Author Topic: Ariane 6 Discussion Thread: Place Your Ariane 6 Discussions Here.  (Read 579519 times)

Offline Silmfeanor

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Now that the design is final (see updates thread), discuss.
It's a bad day for Europe!
As an American, I'm admiring this Ariane 6 design.  I see it as a bold engineering step toward simplicity and cost efficiency.  It is a design that is already showing signs of becoming the "new normal" (see "Pegasus 2" for one example). 

I can imagine seeing Ariane 6 rockets stacked and flown in metronome fashion while Mr. Musk struggles to get his complex, leaky, many-engined liquid rockets off of their multiple, costly launch pads and while others battle to get access to the Russian rocket engine monopoly.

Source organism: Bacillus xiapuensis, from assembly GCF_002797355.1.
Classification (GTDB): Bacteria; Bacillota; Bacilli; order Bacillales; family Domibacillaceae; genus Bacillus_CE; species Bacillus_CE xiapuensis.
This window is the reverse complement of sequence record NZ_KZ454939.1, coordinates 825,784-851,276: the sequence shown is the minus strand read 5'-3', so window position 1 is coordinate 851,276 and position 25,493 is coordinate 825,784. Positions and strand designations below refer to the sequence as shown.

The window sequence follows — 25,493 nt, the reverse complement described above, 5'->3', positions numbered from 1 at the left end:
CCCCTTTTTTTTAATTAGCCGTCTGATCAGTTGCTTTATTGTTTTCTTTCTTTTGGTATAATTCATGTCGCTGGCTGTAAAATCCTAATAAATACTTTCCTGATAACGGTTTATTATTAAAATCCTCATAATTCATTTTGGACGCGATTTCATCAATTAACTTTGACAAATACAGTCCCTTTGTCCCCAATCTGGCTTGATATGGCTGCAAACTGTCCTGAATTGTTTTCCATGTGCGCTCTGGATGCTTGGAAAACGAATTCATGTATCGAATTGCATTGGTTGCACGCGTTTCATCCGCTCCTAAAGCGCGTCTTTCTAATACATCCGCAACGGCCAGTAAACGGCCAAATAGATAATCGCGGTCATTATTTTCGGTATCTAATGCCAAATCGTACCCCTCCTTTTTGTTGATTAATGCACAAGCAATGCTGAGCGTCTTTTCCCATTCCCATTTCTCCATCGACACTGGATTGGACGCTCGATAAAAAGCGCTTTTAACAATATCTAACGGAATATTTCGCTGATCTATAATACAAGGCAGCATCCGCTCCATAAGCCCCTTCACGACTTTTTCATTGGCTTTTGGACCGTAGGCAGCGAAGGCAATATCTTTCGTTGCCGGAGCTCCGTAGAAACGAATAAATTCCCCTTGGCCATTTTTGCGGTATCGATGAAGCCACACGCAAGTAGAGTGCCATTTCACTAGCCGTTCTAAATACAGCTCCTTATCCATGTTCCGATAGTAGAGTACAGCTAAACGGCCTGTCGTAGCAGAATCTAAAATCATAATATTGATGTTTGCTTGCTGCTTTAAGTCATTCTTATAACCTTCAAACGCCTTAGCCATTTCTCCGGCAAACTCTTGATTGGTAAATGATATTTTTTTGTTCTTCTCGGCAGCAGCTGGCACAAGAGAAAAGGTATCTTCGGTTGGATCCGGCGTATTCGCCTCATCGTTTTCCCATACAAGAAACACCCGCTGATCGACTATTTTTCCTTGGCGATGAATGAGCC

- Ed Kyle
Then again, you saw something in the stick  ;)
Solids are a branch of fireworks. Mass producing them for lower stages- interesting. But the project as a whole is a kludge. It is mass-limited and not very elegant.
Also, no human rating. Institutional launcher.
I'm happy they'll have A5 till atleast 2018-2019. We'll see after that.

Offline edkyle99

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Then again, you saw something in the stick  ;)
I always acknowledged that Ares I was less than ideal.  What I supported was the program to land astronauts on the Moon.  The plan included Ares I.
Quote
Solids are a branch of fireworks. Mass producing them for lower stages- interesting. But the project as a whole is a kludge. It is mass-limited and not very elegant.